CHC Resource Library

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Recently Added to the Library

Self-Care Summer

written by Liza Bennigson, Associate Director of Marketing and Communications

Remember when childhood summers looked like long, unscripted days of play with whichever neighborhood kids you happened to run into, riding bikes and climbing trees and not coming home until the street lights flickered on? If we were fortunate enough to go to camp, it probably entailed swimming, crafts and capture the flag, not STEM, VR and scratch coding. Read more »

Demystifying Dialectical Behavior Therapy (DBT)

Written by Pardis Khosravi, PsyD, Clinical Director and Licensed Psychologist, CHC Clinical Services  and Patrice Crisostomo, PhD, Clinical Program Manager and Licensed Psychologist, CHC Clinical Services

Suicide rates among ages 10-24, while stable from 2000 to 2007, jumped nearly 60 percent by 2018, according to the Centers for Disease Control and Prevention. By 2019, 1 in 5 youths had contemplated attempting suicide. And more than 25% of girls reported that they had seriously contemplated attempting suicide during the pandemic, twice the rate of boys.

Despite its increasing prevalence, finding out that your teen is experiencing suicidal thoughts or engaging in self-harm can be shocking, terrifying, surreal and stressful. Read more »

Here’s Why Pandemic Fatigue Is (Still) So Draining

Many of my patients are stressing over—and feeling exhausted by—the same things: uncertainty about travel and social gatherings, trouble focusing and completing tasks, and general burnout, to name a few. We’re all tired, and talking about exhaustion over and over again is, well, exhausting. Read more »

Talking To Adolescents and Teens About Mental Health

The first step in starting a conversation is to choose a good time. It’s really important to make space to be together without an agenda or pressure.  Conversation tends to flow best when it naturally occurs. Read more »

Teens Are Flocking to New Photo-Sharing Apps. Are They Safe?

As Snapchat and Instagram draw criticism for safety and mental health concerns, some young people are opting for a different way to keep in touch. Photo “widgets” LiveIn and Locket are grabbing attention for their fuss-free photo sharing — just snap a photo and it pops up in a tiny window on your friend’s home screen. Read more »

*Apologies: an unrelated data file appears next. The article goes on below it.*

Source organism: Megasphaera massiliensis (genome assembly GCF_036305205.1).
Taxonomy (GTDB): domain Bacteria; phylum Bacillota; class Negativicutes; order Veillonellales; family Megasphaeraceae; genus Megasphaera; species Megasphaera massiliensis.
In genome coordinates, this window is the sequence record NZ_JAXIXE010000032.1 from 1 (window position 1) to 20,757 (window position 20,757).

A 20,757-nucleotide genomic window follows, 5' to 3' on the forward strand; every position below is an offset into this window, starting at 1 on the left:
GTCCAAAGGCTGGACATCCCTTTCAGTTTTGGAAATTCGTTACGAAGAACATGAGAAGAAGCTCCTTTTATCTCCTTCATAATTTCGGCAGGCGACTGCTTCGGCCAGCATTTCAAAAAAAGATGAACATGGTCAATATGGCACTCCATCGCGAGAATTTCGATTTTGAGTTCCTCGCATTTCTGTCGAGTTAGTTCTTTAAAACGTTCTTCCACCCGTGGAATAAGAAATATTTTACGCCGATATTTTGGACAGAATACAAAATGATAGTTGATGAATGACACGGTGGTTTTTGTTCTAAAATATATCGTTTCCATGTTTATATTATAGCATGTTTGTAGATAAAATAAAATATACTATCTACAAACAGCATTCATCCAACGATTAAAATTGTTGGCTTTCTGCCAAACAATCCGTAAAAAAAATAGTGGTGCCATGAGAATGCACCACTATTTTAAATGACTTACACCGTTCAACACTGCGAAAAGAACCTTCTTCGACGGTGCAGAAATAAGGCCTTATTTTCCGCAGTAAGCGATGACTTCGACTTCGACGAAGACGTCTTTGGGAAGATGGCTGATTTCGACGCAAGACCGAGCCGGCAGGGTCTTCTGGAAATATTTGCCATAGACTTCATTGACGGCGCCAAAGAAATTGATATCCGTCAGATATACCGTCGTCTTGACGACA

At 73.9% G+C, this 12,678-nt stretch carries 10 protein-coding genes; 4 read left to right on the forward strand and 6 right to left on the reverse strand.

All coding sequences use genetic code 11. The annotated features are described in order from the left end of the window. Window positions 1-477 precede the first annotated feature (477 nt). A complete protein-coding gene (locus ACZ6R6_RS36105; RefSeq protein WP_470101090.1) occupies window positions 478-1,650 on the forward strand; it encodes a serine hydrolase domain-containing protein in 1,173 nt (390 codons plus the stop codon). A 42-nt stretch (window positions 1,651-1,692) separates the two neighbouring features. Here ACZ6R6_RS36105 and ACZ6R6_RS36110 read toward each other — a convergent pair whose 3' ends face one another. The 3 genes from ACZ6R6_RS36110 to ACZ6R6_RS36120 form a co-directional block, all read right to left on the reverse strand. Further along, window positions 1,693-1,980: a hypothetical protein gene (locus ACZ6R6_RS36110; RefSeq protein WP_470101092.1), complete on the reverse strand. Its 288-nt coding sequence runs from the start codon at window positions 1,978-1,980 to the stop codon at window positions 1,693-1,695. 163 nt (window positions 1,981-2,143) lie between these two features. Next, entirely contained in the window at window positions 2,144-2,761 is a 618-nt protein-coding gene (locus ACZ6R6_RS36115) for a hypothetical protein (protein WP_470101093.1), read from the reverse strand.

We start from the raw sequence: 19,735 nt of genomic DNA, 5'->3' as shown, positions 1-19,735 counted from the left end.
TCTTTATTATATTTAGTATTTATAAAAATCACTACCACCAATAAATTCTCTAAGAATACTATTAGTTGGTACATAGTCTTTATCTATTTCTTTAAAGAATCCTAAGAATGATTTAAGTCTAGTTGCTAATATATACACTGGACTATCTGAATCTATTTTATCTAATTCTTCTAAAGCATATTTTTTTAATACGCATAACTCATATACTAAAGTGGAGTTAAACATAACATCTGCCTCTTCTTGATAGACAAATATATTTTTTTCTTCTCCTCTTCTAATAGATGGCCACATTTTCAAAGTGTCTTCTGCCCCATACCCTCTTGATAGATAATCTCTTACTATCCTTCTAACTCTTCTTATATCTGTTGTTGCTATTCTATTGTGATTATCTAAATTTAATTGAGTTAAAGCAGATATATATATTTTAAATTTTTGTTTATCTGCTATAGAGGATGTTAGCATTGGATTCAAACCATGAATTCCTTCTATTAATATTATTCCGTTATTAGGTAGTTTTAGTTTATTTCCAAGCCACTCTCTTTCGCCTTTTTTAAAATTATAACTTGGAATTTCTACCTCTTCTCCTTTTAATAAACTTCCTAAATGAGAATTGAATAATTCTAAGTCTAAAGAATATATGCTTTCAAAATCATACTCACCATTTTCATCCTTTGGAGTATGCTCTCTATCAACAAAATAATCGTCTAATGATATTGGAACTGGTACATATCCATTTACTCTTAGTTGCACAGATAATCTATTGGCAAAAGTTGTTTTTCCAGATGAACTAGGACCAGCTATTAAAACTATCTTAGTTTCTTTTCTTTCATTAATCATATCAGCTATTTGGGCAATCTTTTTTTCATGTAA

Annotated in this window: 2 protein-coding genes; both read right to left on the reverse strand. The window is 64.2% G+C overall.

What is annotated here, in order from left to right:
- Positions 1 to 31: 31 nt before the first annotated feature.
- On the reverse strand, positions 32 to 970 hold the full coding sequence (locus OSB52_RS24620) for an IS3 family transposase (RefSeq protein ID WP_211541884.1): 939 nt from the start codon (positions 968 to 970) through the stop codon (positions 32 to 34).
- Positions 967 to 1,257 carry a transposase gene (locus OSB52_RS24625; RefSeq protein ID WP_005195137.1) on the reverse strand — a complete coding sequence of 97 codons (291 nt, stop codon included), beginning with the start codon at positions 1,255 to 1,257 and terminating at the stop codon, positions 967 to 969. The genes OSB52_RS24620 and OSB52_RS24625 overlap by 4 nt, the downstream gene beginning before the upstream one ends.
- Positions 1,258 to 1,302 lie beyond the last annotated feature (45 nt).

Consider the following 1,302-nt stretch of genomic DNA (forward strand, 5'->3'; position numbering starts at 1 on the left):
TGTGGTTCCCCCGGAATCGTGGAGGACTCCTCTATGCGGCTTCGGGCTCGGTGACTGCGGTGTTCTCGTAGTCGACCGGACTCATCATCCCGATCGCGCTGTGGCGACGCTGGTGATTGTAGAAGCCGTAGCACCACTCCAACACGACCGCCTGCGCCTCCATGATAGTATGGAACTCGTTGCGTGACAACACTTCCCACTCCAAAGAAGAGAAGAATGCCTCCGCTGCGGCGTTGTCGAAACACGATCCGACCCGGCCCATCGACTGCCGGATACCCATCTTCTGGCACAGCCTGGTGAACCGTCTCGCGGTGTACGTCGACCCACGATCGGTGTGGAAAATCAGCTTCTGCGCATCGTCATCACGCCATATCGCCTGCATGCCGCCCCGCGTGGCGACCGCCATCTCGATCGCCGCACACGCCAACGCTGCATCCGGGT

Strategies and Life Hacks That Can Help Anyone With ADHD or Attention Problems

For millions of adults throughout the world, attention-deficit/hyperactivity disorder, best known as ADHD, is a persistent disorder that begins in childhood and is characterized by inattention, hyperactivity and impulsivity, or a combination thereof.

Complicating the diagnosis is that ADHD often co-occurs with, and is sometimes mistaken for, other health conditions like anxiety or substance abuse. Read more »

Parenting: Developing Self-Awareness

​We often talk about building self-awareness in our kids, but what about in ourselves, as parents and caregivers?

The better we understand our own complexities, the more wholeheartedly we can show up for our children. In fact, research shows that when a parent understands themselves better, the child has better overall life outcomes. Read more »

The Surprise Side Benefit of Regulating Your Own Emotions

Regulating our emotions is at the heart of our ability to parent the way we’d like. It’s just so easy to get hijacked by our emotions and find ourselves already ten steps down the low road.

This very challenging task — regulating our emotions so that we can guide our child lovingly rather than indulging in our own tantrum — is fundamental to good parenting. Read more »

Mindful Parenting: Give Yourself Space to Choose to Respond

In any moment as parents, we can choose to react or let it go. Putting space between you and your reaction allows you to respond with kindness—both to your children, and to other parents. Read more »

Developing Self-Awareness as a Parent

For parents, being self-aware is key for connecting to their kids. When parents aren’t self-aware, they might get caught up in their own emotions instead of being present with their children. They also might not recognize that they’re unconsciously repeating the patterns of their own childhoods in their parenting today. Read more »

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